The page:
She sat in the PICU for a week before we decided the tube could come out. We had a party to celebrate her the day before. We didn’t know if she would be able to breathe on her own. But we made sure that she was as ready as humanly possible to breath on her own before it came out.
The moment her tube came out she went purple. We thought we we were losing her, but a miracle happened. She went stable. Next, were told she would be moved to the non-intensive care unit for a few more weeks. Our baby kept proving time and time again how strong she was.
Although she seemed to look better to me, her doctors told us she has a big chance of not making it. Her little body just couldn’t handle her being so sick. I didn’t give up though. I pushed and pushed and demanded that they didn’t give up on her. Then came the day that she was ready to come home! I was ready. I had moved passed the grief of disability and was just ready to have her home again and enjoy her.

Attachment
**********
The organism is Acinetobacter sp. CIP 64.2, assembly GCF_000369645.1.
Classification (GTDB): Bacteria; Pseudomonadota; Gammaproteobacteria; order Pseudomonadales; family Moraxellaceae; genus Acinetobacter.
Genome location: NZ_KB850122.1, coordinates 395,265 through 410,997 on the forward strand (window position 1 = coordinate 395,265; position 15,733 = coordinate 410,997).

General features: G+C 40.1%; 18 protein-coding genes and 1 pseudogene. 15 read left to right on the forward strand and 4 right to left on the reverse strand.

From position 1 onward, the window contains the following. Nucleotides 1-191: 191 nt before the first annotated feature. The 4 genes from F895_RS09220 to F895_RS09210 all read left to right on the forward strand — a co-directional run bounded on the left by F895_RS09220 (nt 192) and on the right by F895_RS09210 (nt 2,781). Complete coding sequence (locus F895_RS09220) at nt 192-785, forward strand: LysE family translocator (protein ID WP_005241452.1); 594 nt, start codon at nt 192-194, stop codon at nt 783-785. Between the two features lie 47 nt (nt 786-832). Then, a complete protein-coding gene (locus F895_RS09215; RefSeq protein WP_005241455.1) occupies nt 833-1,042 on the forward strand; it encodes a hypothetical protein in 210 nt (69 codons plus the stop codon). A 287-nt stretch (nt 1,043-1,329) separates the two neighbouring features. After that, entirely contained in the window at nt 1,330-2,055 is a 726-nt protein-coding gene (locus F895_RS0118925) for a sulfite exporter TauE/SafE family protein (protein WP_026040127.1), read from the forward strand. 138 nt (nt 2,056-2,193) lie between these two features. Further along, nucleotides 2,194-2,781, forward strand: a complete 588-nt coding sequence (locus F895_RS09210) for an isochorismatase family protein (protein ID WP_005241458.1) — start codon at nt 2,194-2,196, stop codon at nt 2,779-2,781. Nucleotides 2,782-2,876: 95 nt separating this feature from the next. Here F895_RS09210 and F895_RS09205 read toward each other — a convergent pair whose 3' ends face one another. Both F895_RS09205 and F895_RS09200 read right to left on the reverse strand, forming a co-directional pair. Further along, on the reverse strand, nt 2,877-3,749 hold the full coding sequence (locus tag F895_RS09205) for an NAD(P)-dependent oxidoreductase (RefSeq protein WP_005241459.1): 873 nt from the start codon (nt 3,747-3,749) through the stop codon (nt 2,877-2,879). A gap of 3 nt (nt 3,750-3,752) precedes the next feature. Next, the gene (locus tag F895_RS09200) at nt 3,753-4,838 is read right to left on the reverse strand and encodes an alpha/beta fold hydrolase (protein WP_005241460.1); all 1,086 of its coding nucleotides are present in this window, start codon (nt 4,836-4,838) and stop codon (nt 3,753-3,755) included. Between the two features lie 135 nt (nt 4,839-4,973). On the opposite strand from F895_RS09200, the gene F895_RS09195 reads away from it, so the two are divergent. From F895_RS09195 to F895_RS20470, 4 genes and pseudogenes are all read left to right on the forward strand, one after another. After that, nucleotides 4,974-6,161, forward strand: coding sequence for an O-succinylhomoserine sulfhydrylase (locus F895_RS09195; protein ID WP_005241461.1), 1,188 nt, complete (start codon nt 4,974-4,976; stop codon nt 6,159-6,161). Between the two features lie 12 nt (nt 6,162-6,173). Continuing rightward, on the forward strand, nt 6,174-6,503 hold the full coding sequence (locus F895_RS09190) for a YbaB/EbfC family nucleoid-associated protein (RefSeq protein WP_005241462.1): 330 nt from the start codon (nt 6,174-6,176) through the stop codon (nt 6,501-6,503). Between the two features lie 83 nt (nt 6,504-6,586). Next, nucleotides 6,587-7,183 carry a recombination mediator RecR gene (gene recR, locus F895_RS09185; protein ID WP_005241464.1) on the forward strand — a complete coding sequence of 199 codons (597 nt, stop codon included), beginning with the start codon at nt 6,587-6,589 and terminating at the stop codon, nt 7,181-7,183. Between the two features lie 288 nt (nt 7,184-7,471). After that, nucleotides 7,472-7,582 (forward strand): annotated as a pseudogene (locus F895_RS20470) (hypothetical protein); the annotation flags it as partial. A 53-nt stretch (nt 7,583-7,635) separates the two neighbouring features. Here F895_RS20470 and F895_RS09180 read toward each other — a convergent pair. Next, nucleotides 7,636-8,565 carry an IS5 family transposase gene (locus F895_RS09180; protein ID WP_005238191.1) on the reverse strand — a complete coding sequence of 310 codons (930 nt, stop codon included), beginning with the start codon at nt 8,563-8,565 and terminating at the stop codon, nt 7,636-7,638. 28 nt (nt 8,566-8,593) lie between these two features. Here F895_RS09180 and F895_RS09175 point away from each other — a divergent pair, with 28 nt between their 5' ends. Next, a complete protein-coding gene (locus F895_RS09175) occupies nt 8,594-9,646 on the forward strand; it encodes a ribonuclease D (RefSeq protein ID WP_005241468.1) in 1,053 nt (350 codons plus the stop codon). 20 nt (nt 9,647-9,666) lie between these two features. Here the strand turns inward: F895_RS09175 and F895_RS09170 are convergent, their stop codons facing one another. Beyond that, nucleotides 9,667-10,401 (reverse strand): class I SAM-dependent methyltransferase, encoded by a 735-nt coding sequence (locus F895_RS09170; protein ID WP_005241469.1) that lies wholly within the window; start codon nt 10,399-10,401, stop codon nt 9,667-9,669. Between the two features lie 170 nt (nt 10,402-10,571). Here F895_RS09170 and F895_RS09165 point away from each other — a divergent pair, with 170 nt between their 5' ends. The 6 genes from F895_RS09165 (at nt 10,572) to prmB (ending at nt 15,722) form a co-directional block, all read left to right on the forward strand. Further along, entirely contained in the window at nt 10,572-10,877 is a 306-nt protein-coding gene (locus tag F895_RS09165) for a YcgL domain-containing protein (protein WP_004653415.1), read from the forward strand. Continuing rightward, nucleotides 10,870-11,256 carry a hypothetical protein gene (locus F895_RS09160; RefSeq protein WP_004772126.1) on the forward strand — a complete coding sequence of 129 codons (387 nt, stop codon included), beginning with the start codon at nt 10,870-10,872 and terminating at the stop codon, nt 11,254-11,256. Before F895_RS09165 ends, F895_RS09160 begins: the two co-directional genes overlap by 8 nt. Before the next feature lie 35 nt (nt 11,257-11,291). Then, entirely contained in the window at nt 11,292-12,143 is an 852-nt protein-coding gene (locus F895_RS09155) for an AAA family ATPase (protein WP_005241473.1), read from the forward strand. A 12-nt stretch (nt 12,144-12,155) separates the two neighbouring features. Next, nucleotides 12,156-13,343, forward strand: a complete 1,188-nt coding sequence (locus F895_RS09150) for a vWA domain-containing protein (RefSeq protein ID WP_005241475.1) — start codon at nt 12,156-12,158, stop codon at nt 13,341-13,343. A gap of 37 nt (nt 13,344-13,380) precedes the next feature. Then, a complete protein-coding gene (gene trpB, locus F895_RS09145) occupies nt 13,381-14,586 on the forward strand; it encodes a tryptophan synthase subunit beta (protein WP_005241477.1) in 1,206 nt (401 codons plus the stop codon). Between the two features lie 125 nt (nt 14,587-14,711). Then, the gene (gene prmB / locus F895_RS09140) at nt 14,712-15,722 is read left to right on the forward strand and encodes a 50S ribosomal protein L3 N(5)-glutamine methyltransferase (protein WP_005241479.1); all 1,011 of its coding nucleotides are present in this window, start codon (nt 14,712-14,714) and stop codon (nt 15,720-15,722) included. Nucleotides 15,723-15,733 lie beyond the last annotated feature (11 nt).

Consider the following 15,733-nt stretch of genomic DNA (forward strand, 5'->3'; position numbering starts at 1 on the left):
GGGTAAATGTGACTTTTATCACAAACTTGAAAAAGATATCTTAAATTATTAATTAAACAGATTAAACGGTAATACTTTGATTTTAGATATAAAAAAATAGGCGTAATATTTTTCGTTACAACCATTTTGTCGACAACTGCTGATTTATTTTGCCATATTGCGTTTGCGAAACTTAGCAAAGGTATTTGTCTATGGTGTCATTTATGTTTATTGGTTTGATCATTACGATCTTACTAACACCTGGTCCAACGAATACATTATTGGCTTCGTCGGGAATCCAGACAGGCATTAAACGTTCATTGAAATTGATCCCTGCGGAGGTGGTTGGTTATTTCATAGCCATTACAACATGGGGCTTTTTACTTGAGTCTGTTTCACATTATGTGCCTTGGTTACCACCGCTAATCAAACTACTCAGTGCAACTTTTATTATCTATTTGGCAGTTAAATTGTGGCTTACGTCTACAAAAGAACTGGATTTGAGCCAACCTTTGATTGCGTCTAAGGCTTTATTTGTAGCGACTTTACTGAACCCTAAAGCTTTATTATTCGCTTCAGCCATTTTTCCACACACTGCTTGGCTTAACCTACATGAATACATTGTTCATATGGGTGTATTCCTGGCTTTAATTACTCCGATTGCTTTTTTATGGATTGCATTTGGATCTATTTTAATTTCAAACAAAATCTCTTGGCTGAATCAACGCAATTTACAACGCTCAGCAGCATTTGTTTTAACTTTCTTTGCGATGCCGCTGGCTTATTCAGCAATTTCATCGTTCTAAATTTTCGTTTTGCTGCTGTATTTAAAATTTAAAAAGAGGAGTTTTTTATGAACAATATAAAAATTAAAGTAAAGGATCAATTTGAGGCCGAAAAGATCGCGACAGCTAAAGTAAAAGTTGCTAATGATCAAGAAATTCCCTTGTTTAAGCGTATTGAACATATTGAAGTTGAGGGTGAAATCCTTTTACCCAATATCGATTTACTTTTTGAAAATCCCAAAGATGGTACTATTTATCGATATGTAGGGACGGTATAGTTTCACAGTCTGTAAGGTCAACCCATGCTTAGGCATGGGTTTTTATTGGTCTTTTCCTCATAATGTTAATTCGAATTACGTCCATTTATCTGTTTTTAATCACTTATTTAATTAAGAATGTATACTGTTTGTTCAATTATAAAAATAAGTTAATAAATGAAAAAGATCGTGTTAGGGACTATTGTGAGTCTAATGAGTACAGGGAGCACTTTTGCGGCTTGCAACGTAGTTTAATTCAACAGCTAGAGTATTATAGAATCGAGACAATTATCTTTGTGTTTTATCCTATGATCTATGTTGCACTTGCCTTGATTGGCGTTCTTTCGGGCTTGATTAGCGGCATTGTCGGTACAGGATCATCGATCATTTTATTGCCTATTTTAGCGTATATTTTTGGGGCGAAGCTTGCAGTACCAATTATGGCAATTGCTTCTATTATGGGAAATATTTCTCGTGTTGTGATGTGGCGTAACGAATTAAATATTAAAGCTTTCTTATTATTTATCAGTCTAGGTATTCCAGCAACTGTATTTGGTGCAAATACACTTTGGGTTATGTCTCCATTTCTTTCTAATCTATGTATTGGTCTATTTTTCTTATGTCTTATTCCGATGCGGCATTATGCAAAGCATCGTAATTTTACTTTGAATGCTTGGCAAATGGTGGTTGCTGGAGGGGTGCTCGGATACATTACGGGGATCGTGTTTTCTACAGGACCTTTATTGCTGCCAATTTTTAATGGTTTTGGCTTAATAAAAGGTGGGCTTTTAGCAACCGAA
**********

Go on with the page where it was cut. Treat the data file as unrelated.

Before we left they told us again that this syndrome is too hard on her body and her chances of having a long life we’re very slim. We weren’t going to give up hope though. She was the strongest person I have ever known.
Things were going great at home. We went to the park, we went on car rides, I rocked her to sleep. We napped together and she loved when she was cuddled and kissed by mommy, daddy, and big sister. I got a hang of her round-the-clock tube feedings and medication. It became second nature to me. Then, one day she got very sick.